To achieve this outperformance the question has to be asked whether we have taken extra risk and therefore created additional volatility to your portfolios. Below are two charts. The first looks at the Cautious Growth Portfolio and the second the Adventurous Portfolio.

What these charts show are the number of months since the 1 January 2008 where the fund has returned between two figures, so for example 3 – 4% etc. What we would expect to see is that the returns for the more cautious funds are closely bunched together (there will be outlier months) and for the adventurous portfolios a much wider spread (I.e. greater volatility). As you can see from the charts this is what is happening:

Cautious Growth Portfolio

Adventurous Growth Portfolio

Looking at the Cautious Portfolio over three years the volatility of the portfolio is 8.80% so this is the swing between plus and minus. Looking at the chart it shows 14 months over the whole period (44 months) where the returns plus or minus bunch around zero to 1. This is important because it demonstrates that we are keeping the volatility low but still able to achieve the returns.

As a contrast the Adventurous Portfolio has a volatility of around 12.58% and hence the much wider swing in performance each month. The data is harder to analysis but the falls between zero and 2 are almost equally weighted at 5 and 6 months and the gains swing between zero to 1 and 3 to 4 as the high points are equal at 5. So this reflects the more volatile nature of the portfolio but even this is seen as low for this type of fund.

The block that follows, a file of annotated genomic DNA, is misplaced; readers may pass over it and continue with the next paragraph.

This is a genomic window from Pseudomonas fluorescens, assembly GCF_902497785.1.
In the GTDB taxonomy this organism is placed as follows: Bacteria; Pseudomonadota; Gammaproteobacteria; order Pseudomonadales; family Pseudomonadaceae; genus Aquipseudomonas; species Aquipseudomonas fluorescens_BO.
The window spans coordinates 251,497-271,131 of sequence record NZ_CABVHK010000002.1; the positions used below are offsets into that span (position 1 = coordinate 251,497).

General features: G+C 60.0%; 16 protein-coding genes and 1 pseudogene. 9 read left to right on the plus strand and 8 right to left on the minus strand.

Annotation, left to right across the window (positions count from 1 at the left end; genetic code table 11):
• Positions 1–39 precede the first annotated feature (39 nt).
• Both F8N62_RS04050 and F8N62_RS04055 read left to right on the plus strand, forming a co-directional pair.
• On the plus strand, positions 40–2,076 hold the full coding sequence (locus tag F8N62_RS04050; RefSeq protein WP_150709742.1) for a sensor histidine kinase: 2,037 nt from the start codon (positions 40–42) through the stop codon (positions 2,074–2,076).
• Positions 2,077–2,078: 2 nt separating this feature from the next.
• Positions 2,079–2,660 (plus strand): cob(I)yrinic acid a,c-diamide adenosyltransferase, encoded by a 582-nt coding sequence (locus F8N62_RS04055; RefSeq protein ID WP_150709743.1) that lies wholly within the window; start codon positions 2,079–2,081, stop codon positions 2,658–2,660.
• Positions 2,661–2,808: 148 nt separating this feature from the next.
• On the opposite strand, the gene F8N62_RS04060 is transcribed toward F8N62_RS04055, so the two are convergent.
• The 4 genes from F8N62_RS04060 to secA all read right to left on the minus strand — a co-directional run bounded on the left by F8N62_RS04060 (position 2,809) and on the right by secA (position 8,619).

Although the Adventurous Portfolio has significantly outperformed the benchmark as our recent briefing paper highlighted the equity kicker has not fully benefited the portfolio but we expect that to change over the long term.


We constantly review how the portfolios perform to ensure that we are delivering long term outperformance. Since launch we have been able to do this during significantly volatile periods. In addition to the outperformance we have not undertaken any additional risk and in fact kept this to a minimum. This doesn’t mean your capital is not at risk but we are mindful of this and therefore we are looking to provide downside protection as well as providing upside benefits.

Over the coming months I will pull out additional information and data which we think will be of interest to you.

NOTE: This is written in a personal capacity and reflects the view of the author. It does not necessarily reflect the view of LWM Consultants. The post has been checked and approved to ensure that it is both accurate and not misleading. However, this is a blog and the reader should accept that by its very nature many of the points are subjective and opinions of the author. This is not a recommendation to buy any product or service including any share or fund mentioned. Individuals wishing to buy any product or service as a result of this blog must seek advice or carry out their own research before making any decision, the author will not be held liable for decisions made as a result of this blog (particularly where no advice has been sought). Investors should also note that past performance is not a guide to future performance and investments can fall as well as rise.